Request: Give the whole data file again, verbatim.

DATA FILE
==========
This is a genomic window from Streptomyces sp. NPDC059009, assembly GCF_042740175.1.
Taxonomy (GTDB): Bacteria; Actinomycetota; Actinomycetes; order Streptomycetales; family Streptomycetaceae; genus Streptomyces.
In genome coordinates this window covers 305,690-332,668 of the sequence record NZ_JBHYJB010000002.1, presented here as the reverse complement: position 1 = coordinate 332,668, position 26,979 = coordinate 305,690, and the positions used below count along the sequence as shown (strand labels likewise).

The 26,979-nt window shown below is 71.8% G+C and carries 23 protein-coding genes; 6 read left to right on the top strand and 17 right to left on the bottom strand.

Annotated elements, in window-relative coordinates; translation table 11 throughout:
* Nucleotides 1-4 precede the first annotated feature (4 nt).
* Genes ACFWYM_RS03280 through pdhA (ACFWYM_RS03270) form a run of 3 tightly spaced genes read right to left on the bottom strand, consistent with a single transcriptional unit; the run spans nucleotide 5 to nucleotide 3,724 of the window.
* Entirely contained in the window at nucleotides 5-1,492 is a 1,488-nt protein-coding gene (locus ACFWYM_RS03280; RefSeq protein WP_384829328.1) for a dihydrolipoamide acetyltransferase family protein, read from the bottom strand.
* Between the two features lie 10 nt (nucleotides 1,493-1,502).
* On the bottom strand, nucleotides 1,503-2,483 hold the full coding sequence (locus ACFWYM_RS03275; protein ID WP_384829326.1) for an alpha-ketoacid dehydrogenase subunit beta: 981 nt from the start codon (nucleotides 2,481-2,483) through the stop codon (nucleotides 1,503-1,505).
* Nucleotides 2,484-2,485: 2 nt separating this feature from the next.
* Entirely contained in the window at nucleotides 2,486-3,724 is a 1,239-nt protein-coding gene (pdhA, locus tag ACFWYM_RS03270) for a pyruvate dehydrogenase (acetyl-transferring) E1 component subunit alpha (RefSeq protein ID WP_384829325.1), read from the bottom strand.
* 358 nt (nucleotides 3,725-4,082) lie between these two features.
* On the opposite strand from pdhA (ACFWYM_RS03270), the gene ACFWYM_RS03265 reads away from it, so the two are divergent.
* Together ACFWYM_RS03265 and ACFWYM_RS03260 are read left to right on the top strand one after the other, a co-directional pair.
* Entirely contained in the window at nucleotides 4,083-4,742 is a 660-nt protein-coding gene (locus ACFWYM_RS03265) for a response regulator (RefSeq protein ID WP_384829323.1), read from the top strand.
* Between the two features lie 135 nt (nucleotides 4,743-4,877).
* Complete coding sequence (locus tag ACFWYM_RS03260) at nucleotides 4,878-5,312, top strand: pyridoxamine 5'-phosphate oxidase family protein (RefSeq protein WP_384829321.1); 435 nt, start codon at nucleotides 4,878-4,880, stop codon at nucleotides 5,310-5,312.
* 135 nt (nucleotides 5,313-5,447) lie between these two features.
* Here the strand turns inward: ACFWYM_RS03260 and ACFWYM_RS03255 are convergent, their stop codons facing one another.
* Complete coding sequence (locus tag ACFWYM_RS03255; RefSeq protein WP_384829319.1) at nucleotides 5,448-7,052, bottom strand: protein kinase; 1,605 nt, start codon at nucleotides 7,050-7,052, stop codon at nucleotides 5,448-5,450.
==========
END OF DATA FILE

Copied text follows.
This is a genomic window from Streptomyces sp. NPDC059009, assembly GCF_042740175.1.
Taxonomy (GTDB): Bacteria; Actinomycetota; Actinomycetes; order Streptomycetales; family Streptomycetaceae; genus Streptomyces.
In genome coordinates this window covers 305,690-332,668 of the sequence record NZ_JBHYJB010000002.1, presented here as the reverse complement: position 1 = coordinate 332,668, position 26,979 = coordinate 305,690, and the positions used below count along the sequence as shown (strand labels likewise).

The 26,979-nt window shown below is 71.8% G+C and carries 23 protein-coding genes; 6 read left to right on the top strand and 17 right to left on the bottom strand.

Annotated elements, in window-relative coordinates; translation table 11 throughout:
* Nucleotides 1-4 precede the first annotated feature (4 nt).
* Genes ACFWYM_RS03280 through pdhA (ACFWYM_RS03270) form a run of 3 tightly spaced genes read right to left on the bottom strand, consistent with a single transcriptional unit; the run spans nucleotide 5 to nucleotide 3,724 of the window.
* Entirely contained in the window at nucleotides 5-1,492 is a 1,488-nt protein-coding gene (locus ACFWYM_RS03280; RefSeq protein WP_384829328.1) for a dihydrolipoamide acetyltransferase family protein, read from the bottom strand.
* Between the two features lie 10 nt (nucleotides 1,493-1,502).
* On the bottom strand, nucleotides 1,503-2,483 hold the full coding sequence (locus ACFWYM_RS03275; protein ID WP_384829326.1) for an alpha-ketoacid dehydrogenase subunit beta: 981 nt from the start codon (nucleotides 2,481-2,483) through the stop codon (nucleotides 1,503-1,505).
* Nucleotides 2,484-2,485: 2 nt separating this feature from the next.
* Entirely contained in the window at nucleotides 2,486-3,724 is a 1,239-nt protein-coding gene (pdhA, locus tag ACFWYM_RS03270) for a pyruvate dehydrogenase (acetyl-transferring) E1 component subunit alpha (RefSeq protein ID WP_384829325.1), read from the bottom strand.
* 358 nt (nucleotides 3,725-4,082) lie between these two features.
* On the opposite strand from pdhA (ACFWYM_RS03270), the gene ACFWYM_RS03265 reads away from it, so the two are divergent.
* Together ACFWYM_RS03265 and ACFWYM_RS03260 are read left to right on the top strand one after the other, a co-directional pair.
* Entirely contained in the window at nucleotides 4,083-4,742 is a 660-nt protein-coding gene (locus ACFWYM_RS03265) for a response regulator (RefSeq protein ID WP_384829323.1), read from the top strand.
* Between the two features lie 135 nt (nucleotides 4,743-4,877).
* Complete coding sequence (locus tag ACFWYM_RS03260) at nucleotides 4,878-5,312, top strand: pyridoxamine 5'-phosphate oxidase family protein (RefSeq protein WP_384829321.1); 435 nt, start codon at nucleotides 4,878-4,880, stop codon at nucleotides 5,310-5,312.
* 135 nt (nucleotides 5,313-5,447) lie between these two features.
* Here the strand turns inward: ACFWYM_RS03260 and ACFWYM_RS03255 are convergent, their stop codons facing one another.
* Complete coding sequence (locus tag ACFWYM_RS03255; RefSeq protein WP_384829319.1) at nucleotides 5,448-7,052, bottom strand: protein kinase; 1,605 nt, start codon at nucleotides 7,050-7,052, stop codon at nucleotides 5,448-5,450.